Hiding in abattoirs and demanding animals be surrendered: What vegan activists did yesterday.


In a highly orchestrated series of sit-ins, blockades and abattoir invasions, vegan activists yesterday staged a series of protests around Australia against animal cruelty.

They timed it to coincide with the one year anniversary of the release of anti-animal cruelty documentary Dominion.

It’s being touted as the biggest animal rights protest the world has ever seen.

Here’s the trailer to the documentary. Post continues after video.

Video via Aussie Farms

Nine protesters were discovered inside the Southern Meats abattoir in Goulburn, chained to machinery, around 2.30am in the morning.

Police arrived 90 minutes later and cut the protesters from their restraints. They had to carry three of the women out, after they refused to walk.

More than 20 people invaded the Carey Bros Abattoir near Warwick in southeast Queensland at 3.30am. 200 more protested outside.

The protesters claimed they wouldn’t leave until the animals were surrendered to them. The abattoir was eventually forced to hand over three lambs to disperse the group.


Self proclaimed “vegan soldier” Alix Livingstone, 23, gave us an insight into the trespass and protest she led at an abattoir in Laverton in western Melbourne in an hour long video uploaded to Facebook.

Her troupe chained themselves to the pig pens while she roamed around filming. They were eventually arrested by police.

Image: Alex Livingston.

“They refused to let us save a life today which means that when we leave every single one of these pigs will be lowered into a gas chamber,” she tells the camera.


Livingstone proudly wears a "We will rise together" tattoo on her arm, the motto from Dominion. Her Instagram shows her yelling at farmers at a lamb sale "50 million lambs, we are here to stand up for the victims."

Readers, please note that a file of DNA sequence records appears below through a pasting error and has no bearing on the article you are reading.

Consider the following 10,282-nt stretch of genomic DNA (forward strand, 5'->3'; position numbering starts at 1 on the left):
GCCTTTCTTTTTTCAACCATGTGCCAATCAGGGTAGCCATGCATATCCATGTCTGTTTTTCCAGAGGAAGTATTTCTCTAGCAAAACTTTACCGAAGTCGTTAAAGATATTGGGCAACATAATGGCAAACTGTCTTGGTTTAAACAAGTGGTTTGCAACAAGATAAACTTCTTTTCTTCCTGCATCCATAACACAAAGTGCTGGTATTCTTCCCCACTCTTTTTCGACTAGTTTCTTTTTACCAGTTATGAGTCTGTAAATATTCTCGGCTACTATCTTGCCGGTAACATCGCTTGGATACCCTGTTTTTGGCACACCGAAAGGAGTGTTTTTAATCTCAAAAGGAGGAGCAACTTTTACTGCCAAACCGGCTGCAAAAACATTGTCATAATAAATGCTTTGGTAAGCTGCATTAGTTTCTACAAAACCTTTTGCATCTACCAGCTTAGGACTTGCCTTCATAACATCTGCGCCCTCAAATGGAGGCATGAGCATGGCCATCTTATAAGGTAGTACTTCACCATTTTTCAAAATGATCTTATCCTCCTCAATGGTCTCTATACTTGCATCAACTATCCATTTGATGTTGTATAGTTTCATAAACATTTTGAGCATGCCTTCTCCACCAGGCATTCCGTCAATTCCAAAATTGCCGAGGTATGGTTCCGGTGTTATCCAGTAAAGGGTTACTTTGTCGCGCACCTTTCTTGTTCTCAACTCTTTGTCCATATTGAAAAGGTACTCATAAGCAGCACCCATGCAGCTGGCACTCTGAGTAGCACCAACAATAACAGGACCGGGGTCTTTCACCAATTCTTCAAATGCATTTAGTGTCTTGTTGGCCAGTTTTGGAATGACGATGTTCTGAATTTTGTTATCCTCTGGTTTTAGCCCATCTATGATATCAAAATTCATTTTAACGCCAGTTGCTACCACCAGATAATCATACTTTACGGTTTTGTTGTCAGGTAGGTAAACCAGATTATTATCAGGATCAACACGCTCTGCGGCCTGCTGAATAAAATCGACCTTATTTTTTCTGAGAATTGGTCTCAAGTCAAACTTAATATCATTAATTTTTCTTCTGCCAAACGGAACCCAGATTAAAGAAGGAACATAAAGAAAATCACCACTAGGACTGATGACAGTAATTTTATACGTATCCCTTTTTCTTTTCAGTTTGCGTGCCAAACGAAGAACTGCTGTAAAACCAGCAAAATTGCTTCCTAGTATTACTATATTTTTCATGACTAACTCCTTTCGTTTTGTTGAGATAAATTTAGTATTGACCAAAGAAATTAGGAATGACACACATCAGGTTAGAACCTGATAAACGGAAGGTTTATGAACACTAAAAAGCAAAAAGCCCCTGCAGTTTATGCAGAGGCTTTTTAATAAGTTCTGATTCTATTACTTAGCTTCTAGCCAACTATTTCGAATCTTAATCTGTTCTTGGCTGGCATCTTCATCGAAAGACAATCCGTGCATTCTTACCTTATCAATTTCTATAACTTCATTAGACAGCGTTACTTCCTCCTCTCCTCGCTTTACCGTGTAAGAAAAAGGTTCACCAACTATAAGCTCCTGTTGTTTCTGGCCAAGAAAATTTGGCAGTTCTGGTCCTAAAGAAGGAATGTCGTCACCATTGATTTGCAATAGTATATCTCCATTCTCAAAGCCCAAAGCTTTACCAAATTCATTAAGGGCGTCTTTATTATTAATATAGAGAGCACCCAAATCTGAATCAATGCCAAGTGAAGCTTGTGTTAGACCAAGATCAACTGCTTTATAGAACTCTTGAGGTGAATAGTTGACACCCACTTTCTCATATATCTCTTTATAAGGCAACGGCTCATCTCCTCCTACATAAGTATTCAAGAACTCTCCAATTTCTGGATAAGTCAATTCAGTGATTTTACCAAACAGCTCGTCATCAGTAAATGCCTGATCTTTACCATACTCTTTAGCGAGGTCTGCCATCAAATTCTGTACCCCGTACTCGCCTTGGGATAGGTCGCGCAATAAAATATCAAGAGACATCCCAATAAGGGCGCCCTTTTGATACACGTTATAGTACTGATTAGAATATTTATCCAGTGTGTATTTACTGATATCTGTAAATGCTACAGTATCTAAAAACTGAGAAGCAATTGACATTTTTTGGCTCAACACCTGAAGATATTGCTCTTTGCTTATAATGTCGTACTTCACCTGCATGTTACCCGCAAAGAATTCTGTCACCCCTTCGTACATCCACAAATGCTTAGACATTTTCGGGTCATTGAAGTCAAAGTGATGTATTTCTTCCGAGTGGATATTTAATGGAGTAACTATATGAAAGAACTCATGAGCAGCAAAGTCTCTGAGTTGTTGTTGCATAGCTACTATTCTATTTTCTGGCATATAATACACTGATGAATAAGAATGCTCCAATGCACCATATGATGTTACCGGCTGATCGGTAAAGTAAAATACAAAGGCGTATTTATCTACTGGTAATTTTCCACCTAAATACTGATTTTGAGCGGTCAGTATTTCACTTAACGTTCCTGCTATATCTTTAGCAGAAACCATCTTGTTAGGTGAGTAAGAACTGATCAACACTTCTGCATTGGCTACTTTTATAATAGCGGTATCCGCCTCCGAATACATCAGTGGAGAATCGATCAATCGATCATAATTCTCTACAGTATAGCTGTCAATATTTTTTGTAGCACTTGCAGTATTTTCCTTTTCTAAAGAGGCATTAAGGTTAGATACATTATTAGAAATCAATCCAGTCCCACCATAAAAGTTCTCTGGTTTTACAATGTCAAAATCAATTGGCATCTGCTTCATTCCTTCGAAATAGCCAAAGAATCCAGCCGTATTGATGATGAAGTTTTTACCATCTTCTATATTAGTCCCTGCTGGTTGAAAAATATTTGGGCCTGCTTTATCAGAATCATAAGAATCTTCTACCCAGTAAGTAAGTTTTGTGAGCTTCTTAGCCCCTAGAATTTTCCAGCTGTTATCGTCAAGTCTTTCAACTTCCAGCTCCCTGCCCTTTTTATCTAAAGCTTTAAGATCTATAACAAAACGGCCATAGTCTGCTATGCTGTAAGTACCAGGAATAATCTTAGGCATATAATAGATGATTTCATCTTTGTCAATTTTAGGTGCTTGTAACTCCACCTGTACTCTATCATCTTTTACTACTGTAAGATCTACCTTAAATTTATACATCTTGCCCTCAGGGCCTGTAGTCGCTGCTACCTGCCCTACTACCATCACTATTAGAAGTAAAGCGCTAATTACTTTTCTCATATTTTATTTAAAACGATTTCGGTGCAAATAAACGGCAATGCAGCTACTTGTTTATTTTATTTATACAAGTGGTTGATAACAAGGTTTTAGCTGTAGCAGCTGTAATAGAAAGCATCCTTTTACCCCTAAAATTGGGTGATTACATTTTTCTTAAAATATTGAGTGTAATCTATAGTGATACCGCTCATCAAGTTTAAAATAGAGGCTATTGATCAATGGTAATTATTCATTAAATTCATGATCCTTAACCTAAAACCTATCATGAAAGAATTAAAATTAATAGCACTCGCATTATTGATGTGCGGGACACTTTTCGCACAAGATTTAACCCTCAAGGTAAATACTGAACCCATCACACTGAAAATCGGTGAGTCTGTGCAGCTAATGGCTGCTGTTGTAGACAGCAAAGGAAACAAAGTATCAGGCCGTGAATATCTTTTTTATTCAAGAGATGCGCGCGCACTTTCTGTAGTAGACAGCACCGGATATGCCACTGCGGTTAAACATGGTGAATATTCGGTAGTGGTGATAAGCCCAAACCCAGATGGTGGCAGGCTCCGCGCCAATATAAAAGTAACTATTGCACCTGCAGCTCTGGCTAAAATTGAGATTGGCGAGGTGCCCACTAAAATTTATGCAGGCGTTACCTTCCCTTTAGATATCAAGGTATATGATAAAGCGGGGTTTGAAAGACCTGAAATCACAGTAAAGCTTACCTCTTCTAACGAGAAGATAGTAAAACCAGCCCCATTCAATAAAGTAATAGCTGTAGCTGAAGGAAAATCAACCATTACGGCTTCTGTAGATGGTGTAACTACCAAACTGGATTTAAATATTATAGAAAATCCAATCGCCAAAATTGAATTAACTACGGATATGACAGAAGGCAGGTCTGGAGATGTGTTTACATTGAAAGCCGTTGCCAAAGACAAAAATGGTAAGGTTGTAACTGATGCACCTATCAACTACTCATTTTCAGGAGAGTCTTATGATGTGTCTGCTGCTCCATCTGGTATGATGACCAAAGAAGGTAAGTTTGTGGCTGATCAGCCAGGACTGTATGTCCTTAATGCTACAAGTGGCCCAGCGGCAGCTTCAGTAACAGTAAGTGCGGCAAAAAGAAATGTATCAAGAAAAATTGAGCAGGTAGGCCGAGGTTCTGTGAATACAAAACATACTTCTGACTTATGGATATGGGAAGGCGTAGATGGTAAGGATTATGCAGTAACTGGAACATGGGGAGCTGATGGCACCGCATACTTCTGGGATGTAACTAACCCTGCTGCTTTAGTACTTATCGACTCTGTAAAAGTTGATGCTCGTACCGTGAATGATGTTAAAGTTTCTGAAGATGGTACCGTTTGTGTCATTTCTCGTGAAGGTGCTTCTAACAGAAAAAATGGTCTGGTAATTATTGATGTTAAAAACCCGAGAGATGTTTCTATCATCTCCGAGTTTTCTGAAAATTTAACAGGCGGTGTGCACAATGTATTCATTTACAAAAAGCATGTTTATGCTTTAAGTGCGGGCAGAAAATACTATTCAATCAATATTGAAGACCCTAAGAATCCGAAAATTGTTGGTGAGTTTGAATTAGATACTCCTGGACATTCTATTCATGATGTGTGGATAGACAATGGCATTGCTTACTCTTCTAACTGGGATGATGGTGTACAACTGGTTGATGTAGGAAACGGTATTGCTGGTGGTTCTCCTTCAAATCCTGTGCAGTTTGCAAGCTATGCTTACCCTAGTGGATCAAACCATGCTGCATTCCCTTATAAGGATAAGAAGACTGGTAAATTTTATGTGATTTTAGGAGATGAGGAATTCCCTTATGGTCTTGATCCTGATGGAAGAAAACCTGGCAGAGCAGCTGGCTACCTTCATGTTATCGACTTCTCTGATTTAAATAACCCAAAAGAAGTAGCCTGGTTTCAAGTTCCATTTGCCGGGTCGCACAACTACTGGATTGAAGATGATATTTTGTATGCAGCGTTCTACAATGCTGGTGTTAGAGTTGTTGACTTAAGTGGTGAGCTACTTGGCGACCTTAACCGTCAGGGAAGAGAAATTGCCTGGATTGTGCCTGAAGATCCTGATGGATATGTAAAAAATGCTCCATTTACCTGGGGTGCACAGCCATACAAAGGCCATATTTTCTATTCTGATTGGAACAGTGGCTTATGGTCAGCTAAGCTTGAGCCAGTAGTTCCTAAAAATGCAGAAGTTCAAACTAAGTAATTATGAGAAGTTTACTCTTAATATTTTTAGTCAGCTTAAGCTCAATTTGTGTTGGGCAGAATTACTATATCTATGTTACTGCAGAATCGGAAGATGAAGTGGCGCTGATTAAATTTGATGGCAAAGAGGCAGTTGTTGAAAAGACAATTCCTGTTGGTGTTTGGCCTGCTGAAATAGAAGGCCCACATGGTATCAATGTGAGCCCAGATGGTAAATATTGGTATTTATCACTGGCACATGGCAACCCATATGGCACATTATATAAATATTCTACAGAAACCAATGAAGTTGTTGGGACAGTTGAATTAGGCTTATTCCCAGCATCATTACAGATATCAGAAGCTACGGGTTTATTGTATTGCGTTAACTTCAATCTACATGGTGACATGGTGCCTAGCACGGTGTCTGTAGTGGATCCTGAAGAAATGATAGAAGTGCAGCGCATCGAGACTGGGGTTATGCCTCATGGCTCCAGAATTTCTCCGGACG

Meanwhile in Melbourne's CBD, a group of about 150 blocked off a popular intersection - one of the busiest in the country actually - causing traffic mayhem. They chained themselves to vehicles and held signs reading "Watch Dominion."

It affected 11 trams, and forced ambulances to take different routes to five different hospitals.


In total, 39 people were arrested, including a 15-year-old.

Victorian police also noted a number of other protests by vegan activists taking place in other locations including Bacchus Marsh, Laverton North, Pakenham and Corio.

Vegan protesters in Melbourne's CBD. Image: AAP

In Sydney, a dozen people dressed in black and marched through the city.


The event organiser told the Today Show they had nine teams around the country orchestrating protests.

“We want to show we’re regular people who have had enough, we are killing the planet and killing animals at rates that are just unacceptable,” Kristen Leigh told the show.

Protesters in Queensland. Image: Green Shirts Movement.

The fallout?

On Sunday, we saw the ramifications of protests such as this.

A country cafe was forced to close its doors after receiving four months of threats from activists.


"This was not an easy decision to reach, however we feel for the sake of our health and safety and that of our families and staff we feel that it is regrettably the best option," The Gippy Goat Cafe posted on Facebook.

Aussie farmers have taken to social media to vent their fury at yesterday's demonstrations.

“Someone will get hurt soon,” warned one farmer. “This is ridiculous. They (the protesters) need to be accountable for what they are doing.”

“So wrong it’s come to this, us farmers having to be vigilant while we are out in the paddocks feeding our stock,” wrote one farmer from Western Australia.

The Prime Minister condemned the behaviour as "un-Australian."

"If there are pastoralists and farmers that are in a position to actually bring a civil action against these groups... then the [Australian government] is totally open to supporting them in a test case," he said.

Dr Tyler Paytas, an expert on vegan thinking and activism told The Age the protest could prompt people who "ordinarily wouldn't pay much attention to the ethics of animals to stop and think."

He also acknowledged that it could "exacerbate people thinking veganism is a weird movement and is a fringe thing that shouldn't be taken seriously."

He suggested activists think carefully about whether their actions will benefit their cause.